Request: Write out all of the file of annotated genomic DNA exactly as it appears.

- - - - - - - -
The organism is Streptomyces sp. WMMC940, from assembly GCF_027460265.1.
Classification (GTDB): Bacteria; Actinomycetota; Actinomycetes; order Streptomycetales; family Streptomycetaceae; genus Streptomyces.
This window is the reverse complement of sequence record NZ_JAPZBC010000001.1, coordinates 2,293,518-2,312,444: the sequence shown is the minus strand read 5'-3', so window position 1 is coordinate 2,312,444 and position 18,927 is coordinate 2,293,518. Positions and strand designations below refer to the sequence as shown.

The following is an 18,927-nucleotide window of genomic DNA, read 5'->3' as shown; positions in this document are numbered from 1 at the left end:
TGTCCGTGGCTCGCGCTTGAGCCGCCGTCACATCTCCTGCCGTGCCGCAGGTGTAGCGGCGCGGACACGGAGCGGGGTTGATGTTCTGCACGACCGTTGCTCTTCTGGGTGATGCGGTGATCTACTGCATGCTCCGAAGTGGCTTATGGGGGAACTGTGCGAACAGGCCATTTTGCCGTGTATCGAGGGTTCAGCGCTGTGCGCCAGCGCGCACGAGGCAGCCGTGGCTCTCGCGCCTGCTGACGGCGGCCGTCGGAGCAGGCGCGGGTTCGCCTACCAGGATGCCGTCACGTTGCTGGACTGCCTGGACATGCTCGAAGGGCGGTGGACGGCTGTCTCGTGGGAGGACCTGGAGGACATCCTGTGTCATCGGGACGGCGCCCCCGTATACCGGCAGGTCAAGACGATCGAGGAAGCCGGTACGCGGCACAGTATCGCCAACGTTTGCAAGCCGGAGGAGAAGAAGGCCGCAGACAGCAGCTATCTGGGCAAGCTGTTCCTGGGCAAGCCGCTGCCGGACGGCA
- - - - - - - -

The organism is Streptomyces sp. WMMC940, from assembly GCF_027460265.1.
Classification (GTDB): Bacteria; Actinomycetota; Actinomycetes; order Streptomycetales; family Streptomycetaceae; genus Streptomyces.
This window is the reverse complement of sequence record NZ_JAPZBC010000001.1, coordinates 2,293,518-2,312,444: the sequence shown is the minus strand read 5'-3', so window position 1 is coordinate 2,312,444 and position 18,927 is coordinate 2,293,518. Positions and strand designations below refer to the sequence as shown.

The following is an 18,927-nucleotide window of genomic DNA, read 5'->3' as shown; positions in this document are numbered from 1 at the left end:
TGTCCGTGGCTCGCGCTTGAGCCGCCGTCACATCTCCTGCCGTGCCGCAGGTGTAGCGGCGCGGACACGGAGCGGGGTTGATGTTCTGCACGACCGTTGCTCTTCTGGGTGATGCGGTGATCTACTGCATGCTCCGAAGTGGCTTATGGGGGAACTGTGCGAACAGGCCATTTTGCCGTGTATCGAGGGTTCAGCGCTGTGCGCCAGCGCGCACGAGGCAGCCGTGGCTCTCGCGCCTGCTGACGGCGGCCGTCGGAGCAGGCGCGGGTTCGCCTACCAGGATGCCGTCACGTTGCTGGACTGCCTGGACATGCTCGAAGGGCGGTGGACGGCTGTCTCGTGGGAGGACCTGGAGGACATCCTGTGTCATCGGGACGGCGCCCCCGTATACCGGCAGGTCAAGACGATCGAGGAAGCCGGTACGCGGCACAGTATCGCCAACGTTTGCAAGCCGGAGGAGAAGAAGGCCGCAGACAGCAGCTATCTGGGCAAGCTGTTCCTGGGCAAGCCGCTGCCGGACGGCA